Hungarian communications last week about the state of the country's finances are a “credit negative,” Moody's ratings agency said on Monday.
On Thursday, Lajos Kósa, the vice president of governing Fidesz - whom Moody's incorrectly identified as “deputy prime minister” - said Hungary had “a slim chance” to avoid fiscal and debt troubles similar to those of Greece, and on Friday, government spokesman Péter Szijjártó said likening Hungary to Greece was “no exaggeration”.
“The statements are a credit negative because they bring renewed attention to Hungary's high public and external debts, which, by threatening to drive up interest rates and push down the exchange rate, endanger Hungary's economic recovery,” Moody's analyst Dietmar Hornung said in the rating company's weekly credit outlook.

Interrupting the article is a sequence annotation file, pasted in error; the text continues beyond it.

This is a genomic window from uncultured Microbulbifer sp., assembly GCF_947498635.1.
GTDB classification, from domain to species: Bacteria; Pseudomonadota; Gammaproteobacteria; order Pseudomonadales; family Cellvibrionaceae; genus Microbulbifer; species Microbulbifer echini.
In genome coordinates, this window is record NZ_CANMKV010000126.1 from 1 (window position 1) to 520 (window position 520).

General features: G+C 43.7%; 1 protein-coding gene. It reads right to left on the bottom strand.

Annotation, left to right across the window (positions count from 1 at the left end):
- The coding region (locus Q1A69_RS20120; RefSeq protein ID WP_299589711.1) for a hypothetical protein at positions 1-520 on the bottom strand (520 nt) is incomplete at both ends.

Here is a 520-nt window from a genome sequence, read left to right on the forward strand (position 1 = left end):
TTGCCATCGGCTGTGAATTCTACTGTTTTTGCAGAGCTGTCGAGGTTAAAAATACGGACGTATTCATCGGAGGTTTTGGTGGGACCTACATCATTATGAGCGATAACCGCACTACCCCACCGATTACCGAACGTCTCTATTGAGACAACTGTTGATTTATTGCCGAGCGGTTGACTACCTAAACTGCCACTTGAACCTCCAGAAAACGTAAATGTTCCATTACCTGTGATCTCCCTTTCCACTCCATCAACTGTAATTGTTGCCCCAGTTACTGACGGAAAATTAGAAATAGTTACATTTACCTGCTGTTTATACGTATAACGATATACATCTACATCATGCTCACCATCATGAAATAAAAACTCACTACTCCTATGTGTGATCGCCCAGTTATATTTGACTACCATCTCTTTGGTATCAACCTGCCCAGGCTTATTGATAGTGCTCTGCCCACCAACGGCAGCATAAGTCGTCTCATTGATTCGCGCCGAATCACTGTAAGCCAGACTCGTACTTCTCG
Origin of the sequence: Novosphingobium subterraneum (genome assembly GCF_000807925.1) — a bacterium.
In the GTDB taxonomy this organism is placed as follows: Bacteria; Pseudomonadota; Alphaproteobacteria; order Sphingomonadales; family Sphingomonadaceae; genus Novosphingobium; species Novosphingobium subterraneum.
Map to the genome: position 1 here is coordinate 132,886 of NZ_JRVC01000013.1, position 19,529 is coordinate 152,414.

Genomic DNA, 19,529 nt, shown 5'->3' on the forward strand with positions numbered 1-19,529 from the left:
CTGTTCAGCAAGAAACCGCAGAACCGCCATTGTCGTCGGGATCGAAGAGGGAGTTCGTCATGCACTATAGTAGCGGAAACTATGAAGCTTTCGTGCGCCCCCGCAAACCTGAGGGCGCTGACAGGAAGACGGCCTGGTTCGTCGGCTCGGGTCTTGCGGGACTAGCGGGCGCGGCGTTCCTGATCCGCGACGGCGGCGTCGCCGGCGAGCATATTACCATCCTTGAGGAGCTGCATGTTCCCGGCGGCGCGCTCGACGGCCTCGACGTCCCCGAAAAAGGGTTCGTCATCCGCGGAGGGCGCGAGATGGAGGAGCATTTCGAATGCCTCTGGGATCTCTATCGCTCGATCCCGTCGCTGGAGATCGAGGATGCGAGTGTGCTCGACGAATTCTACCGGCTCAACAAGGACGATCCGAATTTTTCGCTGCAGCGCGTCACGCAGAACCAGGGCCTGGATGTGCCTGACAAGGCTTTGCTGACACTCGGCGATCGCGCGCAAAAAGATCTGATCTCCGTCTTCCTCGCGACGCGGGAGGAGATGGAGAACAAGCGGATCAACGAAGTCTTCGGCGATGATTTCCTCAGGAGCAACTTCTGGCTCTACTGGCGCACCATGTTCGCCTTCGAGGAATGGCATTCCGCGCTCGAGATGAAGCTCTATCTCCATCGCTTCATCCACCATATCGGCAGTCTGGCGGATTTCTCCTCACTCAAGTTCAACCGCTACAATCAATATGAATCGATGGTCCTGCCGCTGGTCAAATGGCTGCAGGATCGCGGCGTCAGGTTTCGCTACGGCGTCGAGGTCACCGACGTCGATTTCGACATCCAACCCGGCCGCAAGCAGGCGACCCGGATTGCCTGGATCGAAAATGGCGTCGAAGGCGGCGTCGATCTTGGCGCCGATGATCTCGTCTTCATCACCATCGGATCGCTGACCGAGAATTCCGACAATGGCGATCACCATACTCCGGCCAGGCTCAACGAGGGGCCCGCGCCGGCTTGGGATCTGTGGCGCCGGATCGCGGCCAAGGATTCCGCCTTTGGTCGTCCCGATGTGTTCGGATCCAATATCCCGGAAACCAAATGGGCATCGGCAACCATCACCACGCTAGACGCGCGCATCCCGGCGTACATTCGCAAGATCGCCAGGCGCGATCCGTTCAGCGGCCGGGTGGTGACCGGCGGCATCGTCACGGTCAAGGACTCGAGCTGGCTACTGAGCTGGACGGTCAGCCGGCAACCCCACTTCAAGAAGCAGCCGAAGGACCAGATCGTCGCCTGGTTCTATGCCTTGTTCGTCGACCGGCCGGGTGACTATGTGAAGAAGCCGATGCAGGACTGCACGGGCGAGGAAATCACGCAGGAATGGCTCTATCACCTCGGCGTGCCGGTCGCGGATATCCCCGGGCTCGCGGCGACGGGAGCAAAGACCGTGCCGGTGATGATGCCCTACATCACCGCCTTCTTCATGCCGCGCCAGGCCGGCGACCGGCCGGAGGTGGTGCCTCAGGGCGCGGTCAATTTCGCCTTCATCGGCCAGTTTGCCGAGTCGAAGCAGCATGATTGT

“The new government's apparent willingness to adopt unorthodox measures to stimulate economic growth is also sparking concerns. In our view, these uncertainties threaten to further impair Hungary's creditworthiness,” Hornung added, saying Hungary's Baa1-rated government bonds are on negative outlook.
Mihály Varga, state secretary at the Prime Minister's Office and the head of a fact-finding commission established to determine the true state of the economy, said on Saturday that comparisons between Hungary and countries in danger of defaulting on sovereign debt were exaggerated.
National Economy Minister György Matolcsy noted in an interview with CNBC on Monday that the statements likening Hungary to Greece were made by a leading politician, “not the government”. (MTI-Econews)